FAIRFIELD, Conn. – Fairfield University senior George Pertesis won the grand prize of LifeBridge’s “Shark University,” which includes $500 and five hours of personal consultation from W.S. “Tucker” Mays, principal of OptiMarket.
The competition, held Thursday, April 14 at the University of Bridgeport Schelfhaudt Gallery for the second year, had four student teams from Fairfield University and the University of Bridgeport.
Pertesis won for his panel on Thrivio. As someone who is hard of hearing, Pertesis recognizes the problem that people with disabilities struggle to find a platform to find trusted reviews on products and services and a place where they can connect with people of similar needs.
Recognizing this need, he developed Thrivio, which helps users find reliable products and services through Thrivio’s rating and review system, and helps the community share and engage with a network of users with similar needs through Thrivio’s social media platform. His goal is to solve these problems so that those who are disabled have can participate fully in society.
“At LifeBridge we know there are many pathways to success,” said Bill Hass., LifeBridge president and chief executive officer.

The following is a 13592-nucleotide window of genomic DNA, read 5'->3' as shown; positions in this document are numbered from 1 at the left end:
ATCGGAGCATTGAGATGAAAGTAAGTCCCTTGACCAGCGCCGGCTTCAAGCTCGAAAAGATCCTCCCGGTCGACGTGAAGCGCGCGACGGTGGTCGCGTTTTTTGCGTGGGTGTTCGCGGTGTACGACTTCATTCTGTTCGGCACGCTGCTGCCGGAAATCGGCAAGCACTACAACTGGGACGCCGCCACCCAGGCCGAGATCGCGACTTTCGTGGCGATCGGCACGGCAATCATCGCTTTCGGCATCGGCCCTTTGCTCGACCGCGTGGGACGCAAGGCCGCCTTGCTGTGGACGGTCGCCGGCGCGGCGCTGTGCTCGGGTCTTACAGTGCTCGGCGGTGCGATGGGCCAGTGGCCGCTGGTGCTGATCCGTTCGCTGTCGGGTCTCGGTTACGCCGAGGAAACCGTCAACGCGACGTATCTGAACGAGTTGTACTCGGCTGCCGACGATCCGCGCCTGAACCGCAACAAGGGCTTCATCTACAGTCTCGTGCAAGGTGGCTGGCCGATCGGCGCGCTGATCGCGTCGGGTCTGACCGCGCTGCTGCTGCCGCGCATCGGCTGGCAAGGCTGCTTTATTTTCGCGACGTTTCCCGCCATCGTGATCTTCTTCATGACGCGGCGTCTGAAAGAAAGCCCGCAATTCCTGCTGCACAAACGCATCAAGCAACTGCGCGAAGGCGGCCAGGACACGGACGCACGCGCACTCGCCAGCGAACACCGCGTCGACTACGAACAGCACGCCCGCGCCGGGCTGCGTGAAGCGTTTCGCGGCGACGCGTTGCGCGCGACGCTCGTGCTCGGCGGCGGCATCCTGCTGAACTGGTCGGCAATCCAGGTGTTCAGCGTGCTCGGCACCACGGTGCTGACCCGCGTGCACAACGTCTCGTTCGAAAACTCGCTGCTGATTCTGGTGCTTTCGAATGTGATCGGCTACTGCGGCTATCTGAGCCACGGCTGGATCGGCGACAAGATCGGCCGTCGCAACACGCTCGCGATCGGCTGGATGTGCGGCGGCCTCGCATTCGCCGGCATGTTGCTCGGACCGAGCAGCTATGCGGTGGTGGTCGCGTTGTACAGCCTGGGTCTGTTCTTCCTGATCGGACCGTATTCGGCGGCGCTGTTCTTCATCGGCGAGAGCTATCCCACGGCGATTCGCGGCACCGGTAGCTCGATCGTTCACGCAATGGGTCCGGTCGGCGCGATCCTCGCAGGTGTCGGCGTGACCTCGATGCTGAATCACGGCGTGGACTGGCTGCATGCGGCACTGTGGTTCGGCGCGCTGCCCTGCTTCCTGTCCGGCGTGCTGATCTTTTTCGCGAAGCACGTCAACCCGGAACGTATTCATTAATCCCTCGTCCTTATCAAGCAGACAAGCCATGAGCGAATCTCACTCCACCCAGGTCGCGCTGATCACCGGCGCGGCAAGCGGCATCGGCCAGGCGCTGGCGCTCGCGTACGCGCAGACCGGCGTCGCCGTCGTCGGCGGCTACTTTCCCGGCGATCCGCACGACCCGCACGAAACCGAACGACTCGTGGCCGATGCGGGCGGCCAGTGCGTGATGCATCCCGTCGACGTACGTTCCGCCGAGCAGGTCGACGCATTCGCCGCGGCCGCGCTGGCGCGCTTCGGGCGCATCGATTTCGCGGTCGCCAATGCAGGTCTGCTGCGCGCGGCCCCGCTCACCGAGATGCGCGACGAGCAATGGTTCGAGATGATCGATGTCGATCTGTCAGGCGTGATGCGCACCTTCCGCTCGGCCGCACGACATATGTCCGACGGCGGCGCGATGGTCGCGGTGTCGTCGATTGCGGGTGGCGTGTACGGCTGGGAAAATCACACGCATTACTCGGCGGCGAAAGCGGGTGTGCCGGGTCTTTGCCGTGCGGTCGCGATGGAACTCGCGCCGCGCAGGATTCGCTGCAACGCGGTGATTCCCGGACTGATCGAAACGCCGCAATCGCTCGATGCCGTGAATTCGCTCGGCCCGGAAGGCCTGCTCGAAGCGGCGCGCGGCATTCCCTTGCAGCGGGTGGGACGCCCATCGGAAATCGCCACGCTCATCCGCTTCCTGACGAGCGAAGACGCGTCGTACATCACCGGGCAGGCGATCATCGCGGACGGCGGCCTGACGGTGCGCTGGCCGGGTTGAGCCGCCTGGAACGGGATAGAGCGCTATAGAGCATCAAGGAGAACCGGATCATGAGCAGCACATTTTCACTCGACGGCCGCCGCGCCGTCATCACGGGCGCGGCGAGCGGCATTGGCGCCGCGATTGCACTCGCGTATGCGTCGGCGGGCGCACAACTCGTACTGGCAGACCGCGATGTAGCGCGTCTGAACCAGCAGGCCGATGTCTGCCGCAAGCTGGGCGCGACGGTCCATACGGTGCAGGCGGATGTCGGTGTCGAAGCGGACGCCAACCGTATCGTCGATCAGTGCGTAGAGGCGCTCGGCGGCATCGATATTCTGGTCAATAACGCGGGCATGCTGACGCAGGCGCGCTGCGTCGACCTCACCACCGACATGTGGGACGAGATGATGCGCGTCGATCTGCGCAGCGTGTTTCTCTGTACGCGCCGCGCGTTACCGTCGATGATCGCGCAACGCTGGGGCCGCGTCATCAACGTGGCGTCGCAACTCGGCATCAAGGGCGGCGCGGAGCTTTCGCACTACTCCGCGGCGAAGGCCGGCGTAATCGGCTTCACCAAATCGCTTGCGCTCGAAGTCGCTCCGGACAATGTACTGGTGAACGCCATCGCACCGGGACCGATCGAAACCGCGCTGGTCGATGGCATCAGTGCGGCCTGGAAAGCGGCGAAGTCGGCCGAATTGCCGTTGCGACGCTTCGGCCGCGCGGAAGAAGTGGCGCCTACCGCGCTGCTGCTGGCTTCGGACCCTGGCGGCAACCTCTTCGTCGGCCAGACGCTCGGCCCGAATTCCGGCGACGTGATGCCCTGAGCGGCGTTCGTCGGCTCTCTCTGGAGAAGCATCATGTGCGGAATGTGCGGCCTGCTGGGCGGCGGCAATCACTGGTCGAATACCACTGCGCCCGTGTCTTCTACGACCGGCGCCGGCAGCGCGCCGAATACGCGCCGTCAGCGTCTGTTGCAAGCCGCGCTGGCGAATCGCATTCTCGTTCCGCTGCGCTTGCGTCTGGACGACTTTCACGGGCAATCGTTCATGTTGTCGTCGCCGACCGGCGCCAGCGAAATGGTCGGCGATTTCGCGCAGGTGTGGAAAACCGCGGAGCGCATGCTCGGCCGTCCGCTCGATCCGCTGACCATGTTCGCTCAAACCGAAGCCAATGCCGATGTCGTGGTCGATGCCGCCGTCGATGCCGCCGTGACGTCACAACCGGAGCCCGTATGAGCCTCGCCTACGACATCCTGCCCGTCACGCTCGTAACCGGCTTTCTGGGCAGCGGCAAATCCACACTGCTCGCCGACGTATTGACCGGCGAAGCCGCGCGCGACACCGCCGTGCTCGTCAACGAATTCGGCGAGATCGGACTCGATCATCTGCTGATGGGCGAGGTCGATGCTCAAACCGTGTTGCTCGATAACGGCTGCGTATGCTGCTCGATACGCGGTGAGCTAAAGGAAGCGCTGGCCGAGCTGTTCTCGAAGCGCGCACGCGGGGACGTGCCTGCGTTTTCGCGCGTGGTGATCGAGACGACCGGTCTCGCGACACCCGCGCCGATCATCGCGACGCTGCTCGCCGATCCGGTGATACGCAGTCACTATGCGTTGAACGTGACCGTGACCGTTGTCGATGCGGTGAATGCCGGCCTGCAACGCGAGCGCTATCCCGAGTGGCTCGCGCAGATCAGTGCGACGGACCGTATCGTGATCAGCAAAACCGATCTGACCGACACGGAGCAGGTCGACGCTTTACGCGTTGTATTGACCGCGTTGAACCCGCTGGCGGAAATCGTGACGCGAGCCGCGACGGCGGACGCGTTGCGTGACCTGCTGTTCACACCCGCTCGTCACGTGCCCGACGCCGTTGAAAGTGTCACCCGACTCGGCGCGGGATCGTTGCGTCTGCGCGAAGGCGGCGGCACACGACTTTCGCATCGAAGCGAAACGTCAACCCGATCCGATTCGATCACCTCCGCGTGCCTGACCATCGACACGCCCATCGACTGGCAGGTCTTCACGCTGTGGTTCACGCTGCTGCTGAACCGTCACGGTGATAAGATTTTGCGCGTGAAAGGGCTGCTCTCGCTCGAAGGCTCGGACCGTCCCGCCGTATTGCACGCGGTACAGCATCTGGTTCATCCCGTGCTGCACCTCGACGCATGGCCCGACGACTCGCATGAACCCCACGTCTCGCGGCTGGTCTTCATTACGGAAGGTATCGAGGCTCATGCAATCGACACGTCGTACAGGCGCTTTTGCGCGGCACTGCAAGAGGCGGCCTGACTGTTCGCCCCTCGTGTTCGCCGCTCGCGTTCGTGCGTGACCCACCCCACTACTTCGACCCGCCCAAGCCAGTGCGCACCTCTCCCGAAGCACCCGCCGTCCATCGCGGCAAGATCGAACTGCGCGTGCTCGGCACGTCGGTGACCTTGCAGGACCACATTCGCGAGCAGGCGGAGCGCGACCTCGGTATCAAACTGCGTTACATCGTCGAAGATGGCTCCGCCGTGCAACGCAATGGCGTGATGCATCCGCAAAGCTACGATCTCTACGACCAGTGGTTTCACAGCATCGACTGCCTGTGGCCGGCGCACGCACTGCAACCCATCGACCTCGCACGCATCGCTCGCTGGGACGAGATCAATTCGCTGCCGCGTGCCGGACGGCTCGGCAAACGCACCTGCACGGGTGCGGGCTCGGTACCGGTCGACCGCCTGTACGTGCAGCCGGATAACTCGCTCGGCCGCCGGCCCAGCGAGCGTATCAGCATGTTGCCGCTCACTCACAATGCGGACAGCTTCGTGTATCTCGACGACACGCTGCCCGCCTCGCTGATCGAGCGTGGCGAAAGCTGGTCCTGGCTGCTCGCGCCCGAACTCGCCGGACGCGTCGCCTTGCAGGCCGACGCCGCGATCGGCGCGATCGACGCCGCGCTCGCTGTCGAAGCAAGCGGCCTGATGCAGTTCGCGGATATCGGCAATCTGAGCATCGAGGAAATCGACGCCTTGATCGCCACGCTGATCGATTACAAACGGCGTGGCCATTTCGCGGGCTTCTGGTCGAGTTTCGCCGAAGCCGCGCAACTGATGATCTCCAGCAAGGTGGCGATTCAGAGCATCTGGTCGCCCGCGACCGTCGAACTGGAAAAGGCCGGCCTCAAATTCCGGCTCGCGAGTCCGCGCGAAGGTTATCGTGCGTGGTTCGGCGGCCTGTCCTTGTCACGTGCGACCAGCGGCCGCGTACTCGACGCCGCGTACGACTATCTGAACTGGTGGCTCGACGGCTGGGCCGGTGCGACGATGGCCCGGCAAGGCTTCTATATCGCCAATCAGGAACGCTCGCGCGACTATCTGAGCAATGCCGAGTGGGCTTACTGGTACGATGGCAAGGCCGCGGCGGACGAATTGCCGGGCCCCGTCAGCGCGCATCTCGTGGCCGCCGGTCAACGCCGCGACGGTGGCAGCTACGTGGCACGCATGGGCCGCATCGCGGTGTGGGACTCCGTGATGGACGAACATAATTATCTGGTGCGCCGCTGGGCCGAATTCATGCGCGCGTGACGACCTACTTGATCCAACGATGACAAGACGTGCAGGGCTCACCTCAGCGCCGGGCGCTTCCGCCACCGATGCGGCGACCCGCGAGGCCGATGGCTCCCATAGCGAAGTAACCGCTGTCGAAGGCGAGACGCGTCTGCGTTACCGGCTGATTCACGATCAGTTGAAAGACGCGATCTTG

Each team presented their ideas to a panel of five judges: Tony Bienstock, a partner at Cohesive Capital Partners; Chris Daley, co-founder of Pilgrim Capital Partners; Chris Martin, a managing partner and chair of the Corporate Group of the law firm Martin and co-founder of Ascencia Partners; Kathie Pelliccio, founder of SuperSeedz and a former LifeBridge Workshop In Business Opportunities graduate; and Warren Widener, a vice president of Bigelow.
Pertesis also won $25,000 and the possibility of a matching state grant at Fairfield StartUp, the university's business plan competition, on Tuesday, April 5.
LifeBridge is one of the largest and oldest human services agencies in greater Bridgeport and New Haven areas. Founded in 1849, they now help more than 17,000 low-income families and individuals each year to overcome complex social, economic and health issues.
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